Modern React From The Beginning EP1: Creating Your First React App

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React is one of the most popular JavaScript front-end frameworks for building web applications in 2020. It is developed by Facebook and a community of individual developers and companies. React is constantly evolving and new features are added constantly.

Starting with React from scratch might be a challenge at first. There are many features and concepts which needs to be covered when starting to learn React. This might be overwhelming at first and it’s hard for new developers to get started in the right way.

This tutorial series is for you if you want to get started with modern React from scratch. By doing so we’ll cover latest concepts like React Hooks, functional components, and many more. No prior knowledge of React is required. However you should already have a basic understanding of web development with HTML, CSS and JavaScript to get going.

Let’s get started and have much fun learning React!

System Setup

Before really starting with React we first need to make sure that the basic system setup is available.

The first prerequisite which needs to be installed on the development system is Node.js and NPM (Node.js Package Manager). NPM comes bundled with Node.js, so you only need to make sure that you have Node.js installed.

You can quickly check if an up-to-date version of Node.js is already installed on your system by executing the following command:

$ node --version

If not you can go to the Node.js website at and download the installer which is needed for your specific operating system.

In addition you should install a code editor for React development. My recommendation here is to use Visual Studio Code which can be downloaded for free at Visual Studio Code is an all-in-one solution which providers you with a code editor, an extensible plugin system and an integrated terminal. Especially for beginners it’s

Creating A First React Project From Scratch

One of the easiest ways of setting of a new React project is to use the create-react-app script. To execute this script we’re able to simply use the npx command which makes it possible to execute the script without prior downloading the package in a separate step:

$ npx create-react-app my-react-app

As a command line parameter we need to pass over the name of the new project folder, e.g. my-react-app. After having run the command you should see something similar to:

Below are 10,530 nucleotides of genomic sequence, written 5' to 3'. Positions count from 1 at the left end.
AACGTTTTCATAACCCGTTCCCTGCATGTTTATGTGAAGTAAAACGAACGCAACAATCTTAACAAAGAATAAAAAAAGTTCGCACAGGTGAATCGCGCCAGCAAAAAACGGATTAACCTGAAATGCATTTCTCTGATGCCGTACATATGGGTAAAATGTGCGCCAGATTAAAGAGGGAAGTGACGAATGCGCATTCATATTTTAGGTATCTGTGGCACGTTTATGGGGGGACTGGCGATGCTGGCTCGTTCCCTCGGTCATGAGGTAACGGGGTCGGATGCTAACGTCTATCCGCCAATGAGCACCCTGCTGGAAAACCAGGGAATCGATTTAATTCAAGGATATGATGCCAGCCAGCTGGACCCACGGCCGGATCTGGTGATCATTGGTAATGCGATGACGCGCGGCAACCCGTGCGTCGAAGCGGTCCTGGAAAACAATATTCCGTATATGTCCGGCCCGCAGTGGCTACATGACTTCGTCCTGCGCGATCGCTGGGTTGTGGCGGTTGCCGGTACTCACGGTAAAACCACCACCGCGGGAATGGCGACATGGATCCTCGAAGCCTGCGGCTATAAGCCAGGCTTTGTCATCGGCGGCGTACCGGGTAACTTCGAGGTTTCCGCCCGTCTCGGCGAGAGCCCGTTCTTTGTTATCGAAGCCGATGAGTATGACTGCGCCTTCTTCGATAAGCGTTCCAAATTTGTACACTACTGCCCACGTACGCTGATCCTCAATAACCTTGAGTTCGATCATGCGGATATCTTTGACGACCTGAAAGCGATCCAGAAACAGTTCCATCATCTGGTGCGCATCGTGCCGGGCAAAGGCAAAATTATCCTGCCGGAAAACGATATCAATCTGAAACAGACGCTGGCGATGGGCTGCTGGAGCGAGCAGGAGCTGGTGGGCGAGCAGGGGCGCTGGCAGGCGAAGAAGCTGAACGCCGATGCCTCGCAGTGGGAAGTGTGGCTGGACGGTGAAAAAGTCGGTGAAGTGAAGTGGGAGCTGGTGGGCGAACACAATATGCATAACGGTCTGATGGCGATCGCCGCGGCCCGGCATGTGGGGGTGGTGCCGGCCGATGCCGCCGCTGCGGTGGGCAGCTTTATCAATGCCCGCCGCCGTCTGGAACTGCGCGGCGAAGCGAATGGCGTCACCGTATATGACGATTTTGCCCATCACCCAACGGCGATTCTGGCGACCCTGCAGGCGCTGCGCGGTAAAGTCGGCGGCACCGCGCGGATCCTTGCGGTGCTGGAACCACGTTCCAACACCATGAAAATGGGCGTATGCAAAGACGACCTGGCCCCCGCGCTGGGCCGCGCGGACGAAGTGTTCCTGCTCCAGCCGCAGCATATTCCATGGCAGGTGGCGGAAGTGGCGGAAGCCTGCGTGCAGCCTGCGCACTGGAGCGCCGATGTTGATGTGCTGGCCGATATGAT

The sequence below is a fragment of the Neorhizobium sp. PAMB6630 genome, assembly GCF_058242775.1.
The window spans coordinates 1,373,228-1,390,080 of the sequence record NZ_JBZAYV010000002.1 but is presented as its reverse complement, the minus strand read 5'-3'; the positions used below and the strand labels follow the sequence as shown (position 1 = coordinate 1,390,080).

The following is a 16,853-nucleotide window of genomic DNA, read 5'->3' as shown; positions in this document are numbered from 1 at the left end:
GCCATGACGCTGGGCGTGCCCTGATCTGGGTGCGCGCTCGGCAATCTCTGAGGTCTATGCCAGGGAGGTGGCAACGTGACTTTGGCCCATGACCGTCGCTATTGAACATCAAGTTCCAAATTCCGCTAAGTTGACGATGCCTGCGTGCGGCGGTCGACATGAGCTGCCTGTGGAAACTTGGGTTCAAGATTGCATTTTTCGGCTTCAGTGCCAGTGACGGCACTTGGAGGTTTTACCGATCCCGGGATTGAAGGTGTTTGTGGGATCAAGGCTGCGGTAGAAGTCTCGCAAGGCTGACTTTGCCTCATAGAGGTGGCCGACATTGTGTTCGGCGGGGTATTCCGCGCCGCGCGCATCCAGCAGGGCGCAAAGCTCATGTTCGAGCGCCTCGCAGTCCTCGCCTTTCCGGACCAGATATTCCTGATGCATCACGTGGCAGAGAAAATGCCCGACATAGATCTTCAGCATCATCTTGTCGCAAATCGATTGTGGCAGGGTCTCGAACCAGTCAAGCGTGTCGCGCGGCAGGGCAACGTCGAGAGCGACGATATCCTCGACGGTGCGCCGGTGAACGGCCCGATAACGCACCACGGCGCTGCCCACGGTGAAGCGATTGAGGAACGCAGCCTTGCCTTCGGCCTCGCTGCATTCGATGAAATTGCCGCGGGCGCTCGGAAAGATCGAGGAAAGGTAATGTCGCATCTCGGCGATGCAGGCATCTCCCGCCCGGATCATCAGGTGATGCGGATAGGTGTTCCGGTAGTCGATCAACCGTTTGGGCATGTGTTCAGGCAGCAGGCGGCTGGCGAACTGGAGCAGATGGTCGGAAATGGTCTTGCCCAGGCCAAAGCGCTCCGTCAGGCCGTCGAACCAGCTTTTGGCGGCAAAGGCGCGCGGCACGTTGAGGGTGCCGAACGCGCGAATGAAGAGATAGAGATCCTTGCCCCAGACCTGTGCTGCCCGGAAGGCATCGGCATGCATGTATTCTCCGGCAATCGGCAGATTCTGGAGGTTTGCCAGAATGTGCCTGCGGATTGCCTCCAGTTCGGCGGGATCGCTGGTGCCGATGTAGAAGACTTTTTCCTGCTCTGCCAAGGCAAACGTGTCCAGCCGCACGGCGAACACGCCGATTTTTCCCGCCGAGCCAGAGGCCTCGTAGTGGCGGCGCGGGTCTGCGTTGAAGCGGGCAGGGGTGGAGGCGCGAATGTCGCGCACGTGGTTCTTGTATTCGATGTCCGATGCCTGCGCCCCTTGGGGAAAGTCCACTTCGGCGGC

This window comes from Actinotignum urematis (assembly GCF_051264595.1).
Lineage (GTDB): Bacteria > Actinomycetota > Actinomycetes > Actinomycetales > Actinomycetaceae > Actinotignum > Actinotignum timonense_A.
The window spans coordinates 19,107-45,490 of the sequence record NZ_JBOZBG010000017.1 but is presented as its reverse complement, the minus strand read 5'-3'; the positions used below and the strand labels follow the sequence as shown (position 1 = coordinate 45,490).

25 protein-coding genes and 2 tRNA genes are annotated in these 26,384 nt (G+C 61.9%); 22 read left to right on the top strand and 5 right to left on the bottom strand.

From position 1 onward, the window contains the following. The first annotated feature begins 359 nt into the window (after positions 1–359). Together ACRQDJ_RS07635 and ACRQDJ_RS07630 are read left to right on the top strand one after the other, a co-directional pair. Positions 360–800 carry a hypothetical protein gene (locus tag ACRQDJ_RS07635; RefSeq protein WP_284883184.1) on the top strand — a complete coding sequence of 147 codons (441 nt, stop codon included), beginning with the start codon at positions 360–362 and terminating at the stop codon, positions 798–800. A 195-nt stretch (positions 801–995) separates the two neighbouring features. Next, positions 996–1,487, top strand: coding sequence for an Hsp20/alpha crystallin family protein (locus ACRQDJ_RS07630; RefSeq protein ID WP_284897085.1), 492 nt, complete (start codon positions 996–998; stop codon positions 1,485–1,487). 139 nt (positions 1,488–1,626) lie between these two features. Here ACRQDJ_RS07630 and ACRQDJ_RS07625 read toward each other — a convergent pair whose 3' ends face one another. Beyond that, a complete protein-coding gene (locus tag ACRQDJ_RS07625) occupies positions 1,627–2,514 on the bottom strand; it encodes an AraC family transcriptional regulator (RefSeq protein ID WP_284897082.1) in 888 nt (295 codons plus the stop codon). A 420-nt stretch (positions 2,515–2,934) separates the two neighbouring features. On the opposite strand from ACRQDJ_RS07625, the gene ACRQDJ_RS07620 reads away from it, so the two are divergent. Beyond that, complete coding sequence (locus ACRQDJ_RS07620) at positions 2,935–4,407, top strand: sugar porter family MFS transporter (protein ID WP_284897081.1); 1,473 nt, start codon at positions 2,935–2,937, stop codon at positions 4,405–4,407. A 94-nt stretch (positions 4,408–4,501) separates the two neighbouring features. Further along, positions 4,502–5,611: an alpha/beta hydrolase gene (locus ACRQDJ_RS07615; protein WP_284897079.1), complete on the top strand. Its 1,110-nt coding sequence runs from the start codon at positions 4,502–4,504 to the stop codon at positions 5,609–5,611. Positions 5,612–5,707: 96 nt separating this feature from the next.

Now we’re ready to enter the newly created project folder by typing in:

$ cd my-react-app

And from within the project folder start Visual Studio Code via:

$ code .

Exploring The Initial Project Structure

Now that we’ve opened the new project folder in Visual Studio Code we’re ready to start exploring the initial project structure:

  • node_modules/: Folder which contains all project dependencies, e.g. packages that have been downloaded and installed by using the Node.js Package Manager (NPM).
  • public/: Folder contains static assets of the web application like index.html.
  • src/: This is the folder where you can find the JavaScript implementation of your React application. E.g. by default you can find the App component implementation in App.js. The corresponding initial unit test case implementations can be found in App.test.js and index.js contains the code which is the starting point of your React application.

Taking A Look Into Package.json

Now that you have a first overview of the project structure we need to take a look into the package.json file to get an overview of defined scripts. Scripts can be executed via npm, e.g. to start the development web server, build for production, etc.

The scripts section of the initial package.json file looks like the following:

  "scripts": {
    "start": "react-scripts start",
    "build": "react-scripts build",
    "test": "react-scripts test",
    "eject": "react-scripts eject"

Let’s explore how to make use of those scripts next.

Running The Development Web Server

Running the development web server is done by executing the start script via:

$ npm run start


$ npm start

This should give you the following output:


Here you can see that the development web server has been started on port 3000. The browser is opened automatically and URL http://localhost:3000 is opened automatically, so that you now should be able to see the following output:


Running Tests

By default the initial React project comes with some basic unit test cases defined in src/App.test.js. Executing those tests can be done via:

$ npm run test

The output should then look like the following:


Build The Application For Production

You can also build the application for production. This means that the the React application is build and the result is made available in the build folder of the project. Running the production build is done by using the following command:

$ npm run build

Once the build has been finished successfully you’ll be informed via the following output:


You can then deploy the content of the build folder to any web server.

What’s next

In the next episode we’re going to continue our React journey by taking a look at the main application component App Component, learn more about React components in general and get familiar with JSX code. Hope you’ll be on board again 🙂

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Using and writing about best practices and latest technologies in web design & development is my passion.